Implications:

  • If a program is only run a few time it does not really matter how fast it runs, ie, optimization at the code level is pointless and in many cases the algorithm used will not make a lot of difference.
  • A few brief comments specifying input/output, any assumptions made and revision dates (a few seconds typing can save an hour later trying to figure out which is the ‘latest’ version). Anything more is bureaucratic dead weight, usually inserted to keep management happy, rarely correct and a general time sink. Don’t put people off commenting because of the memories they have of the pointless comments their instructor made them write.
  • Fourth. Don’t fool yourself that you are teaching programming; you probably just give a lecture or two and expect students to pick up the details from one of the assigned course books.

    Implications:

  • Students pick up lots of folklore that gets them through the course; work with this not against it. You are the chief wizard, give them a few powerful principles spells that can be applied to solve the problems they are likely to encounter. Understanding takes more time than is available, accept this fact.
  • Fifth. Coding style does exist and can have an effect on the cost of writing and maintaining code as well as how well a compiler can optimize it. These costs and benefits vary with the context in which the code was created and used. A good programmer will adopt a coding style appropriate to the context, just like an actor plays a role with the appropriate characterization (eg, comedy, thriller, suspense). It takes more experience than most undergraduate have to be able to properly discern what style is being used, let alone be capable of changing their own style.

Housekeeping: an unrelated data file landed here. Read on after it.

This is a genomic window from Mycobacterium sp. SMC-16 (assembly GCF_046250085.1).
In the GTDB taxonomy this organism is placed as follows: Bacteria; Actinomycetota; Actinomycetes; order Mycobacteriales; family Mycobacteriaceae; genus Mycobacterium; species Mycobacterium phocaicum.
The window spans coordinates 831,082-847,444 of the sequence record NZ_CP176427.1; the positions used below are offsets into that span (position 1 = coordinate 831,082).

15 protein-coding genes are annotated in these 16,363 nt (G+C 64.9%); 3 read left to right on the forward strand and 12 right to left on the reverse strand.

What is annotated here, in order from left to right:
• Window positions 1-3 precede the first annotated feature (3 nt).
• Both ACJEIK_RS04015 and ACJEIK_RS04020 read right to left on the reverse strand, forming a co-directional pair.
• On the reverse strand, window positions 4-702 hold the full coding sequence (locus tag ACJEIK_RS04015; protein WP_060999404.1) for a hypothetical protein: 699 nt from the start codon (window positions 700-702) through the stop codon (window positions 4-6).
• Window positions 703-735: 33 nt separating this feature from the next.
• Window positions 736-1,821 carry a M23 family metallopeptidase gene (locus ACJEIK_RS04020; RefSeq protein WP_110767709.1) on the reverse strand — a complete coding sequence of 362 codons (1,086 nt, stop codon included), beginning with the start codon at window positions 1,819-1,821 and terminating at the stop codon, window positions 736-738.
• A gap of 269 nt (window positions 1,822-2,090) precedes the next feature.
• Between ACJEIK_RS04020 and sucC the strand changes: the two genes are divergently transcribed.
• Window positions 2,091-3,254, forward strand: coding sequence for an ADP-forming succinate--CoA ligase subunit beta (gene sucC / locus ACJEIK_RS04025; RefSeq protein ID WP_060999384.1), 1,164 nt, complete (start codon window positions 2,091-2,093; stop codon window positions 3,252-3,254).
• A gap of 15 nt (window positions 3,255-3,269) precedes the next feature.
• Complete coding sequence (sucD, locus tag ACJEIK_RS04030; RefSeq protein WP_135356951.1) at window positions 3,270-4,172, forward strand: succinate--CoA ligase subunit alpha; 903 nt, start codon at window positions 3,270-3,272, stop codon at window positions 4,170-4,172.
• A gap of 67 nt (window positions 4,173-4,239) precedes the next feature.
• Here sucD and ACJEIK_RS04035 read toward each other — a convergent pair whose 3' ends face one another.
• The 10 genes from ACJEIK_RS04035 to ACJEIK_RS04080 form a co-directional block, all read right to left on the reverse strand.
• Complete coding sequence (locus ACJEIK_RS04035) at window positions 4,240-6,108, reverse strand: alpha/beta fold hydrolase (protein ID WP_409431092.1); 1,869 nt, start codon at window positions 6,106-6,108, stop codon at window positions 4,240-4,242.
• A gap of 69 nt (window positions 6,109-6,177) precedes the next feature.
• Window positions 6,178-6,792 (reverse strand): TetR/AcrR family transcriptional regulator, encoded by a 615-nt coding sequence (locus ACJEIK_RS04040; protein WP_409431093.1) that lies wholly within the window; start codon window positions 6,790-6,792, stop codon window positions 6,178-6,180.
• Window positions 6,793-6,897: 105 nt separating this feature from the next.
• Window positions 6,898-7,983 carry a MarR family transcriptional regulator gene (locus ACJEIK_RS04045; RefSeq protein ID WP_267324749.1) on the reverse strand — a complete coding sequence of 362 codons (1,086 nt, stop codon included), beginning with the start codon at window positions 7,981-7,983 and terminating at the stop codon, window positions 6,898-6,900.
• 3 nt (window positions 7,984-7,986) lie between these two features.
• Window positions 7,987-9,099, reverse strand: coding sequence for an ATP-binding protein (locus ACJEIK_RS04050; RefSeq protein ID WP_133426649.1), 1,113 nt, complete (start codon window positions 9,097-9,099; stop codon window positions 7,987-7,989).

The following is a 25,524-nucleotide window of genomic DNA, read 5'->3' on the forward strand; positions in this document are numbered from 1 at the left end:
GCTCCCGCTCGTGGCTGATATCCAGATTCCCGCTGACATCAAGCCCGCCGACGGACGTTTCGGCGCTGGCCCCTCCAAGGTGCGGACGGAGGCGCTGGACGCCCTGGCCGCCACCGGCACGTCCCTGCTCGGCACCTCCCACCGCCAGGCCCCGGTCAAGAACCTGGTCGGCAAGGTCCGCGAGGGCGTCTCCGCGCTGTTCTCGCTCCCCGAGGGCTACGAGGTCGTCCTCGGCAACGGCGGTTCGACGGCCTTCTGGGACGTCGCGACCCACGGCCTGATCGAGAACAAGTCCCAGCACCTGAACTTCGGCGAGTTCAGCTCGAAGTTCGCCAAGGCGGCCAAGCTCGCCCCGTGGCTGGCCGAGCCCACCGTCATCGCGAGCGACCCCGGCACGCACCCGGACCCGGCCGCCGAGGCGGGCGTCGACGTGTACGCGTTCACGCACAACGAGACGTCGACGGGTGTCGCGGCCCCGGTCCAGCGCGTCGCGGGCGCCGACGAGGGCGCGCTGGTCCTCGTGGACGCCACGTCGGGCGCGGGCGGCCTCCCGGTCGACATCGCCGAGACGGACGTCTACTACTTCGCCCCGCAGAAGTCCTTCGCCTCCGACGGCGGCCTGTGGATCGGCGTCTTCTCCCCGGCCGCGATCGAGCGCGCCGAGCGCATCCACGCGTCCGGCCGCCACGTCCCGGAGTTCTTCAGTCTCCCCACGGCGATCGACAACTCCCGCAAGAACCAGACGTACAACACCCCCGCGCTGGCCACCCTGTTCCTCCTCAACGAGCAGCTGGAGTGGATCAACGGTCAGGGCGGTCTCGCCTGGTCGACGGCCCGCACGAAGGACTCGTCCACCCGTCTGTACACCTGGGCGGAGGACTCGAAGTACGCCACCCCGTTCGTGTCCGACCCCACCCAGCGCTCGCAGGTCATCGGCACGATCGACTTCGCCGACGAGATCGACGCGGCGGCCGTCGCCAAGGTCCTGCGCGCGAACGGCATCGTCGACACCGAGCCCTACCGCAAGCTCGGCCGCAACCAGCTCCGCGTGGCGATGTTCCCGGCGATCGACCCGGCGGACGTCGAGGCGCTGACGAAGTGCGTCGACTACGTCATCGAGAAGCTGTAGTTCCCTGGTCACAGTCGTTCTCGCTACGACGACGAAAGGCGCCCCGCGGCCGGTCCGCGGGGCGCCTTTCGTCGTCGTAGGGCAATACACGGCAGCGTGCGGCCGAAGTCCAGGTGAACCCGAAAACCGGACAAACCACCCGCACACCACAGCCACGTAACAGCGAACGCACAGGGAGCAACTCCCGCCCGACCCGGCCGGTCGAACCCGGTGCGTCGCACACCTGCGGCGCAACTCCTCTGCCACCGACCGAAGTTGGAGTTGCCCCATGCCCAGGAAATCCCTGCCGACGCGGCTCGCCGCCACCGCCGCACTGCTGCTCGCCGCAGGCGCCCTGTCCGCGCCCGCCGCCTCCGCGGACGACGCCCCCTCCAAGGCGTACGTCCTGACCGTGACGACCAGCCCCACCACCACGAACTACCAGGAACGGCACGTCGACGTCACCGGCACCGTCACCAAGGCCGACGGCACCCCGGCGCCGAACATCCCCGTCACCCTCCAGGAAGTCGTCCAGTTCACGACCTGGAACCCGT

Implications:

  • Encouraging students to adopt some coding style is at best a waste of time and often causes people to thoughtlessly adopt inappropriate practices and becoming inflexible in their habits (to the point of ignoring further learning opportunities). Let students experiment and find a method of writing that works for them no matter how much it offends your sense of taste (they probably think the same about your dress sense as you do about their coding style and both issues are equally irrelevant).
  • Warn students that they are likely to encounter people proclaiming the one true way to writing great code and recommend that they ask these self proclaimed gurus for proof (ie, experimental studies published in peer reviewed journals) that using the proffered techniques will result in the claimed outcome.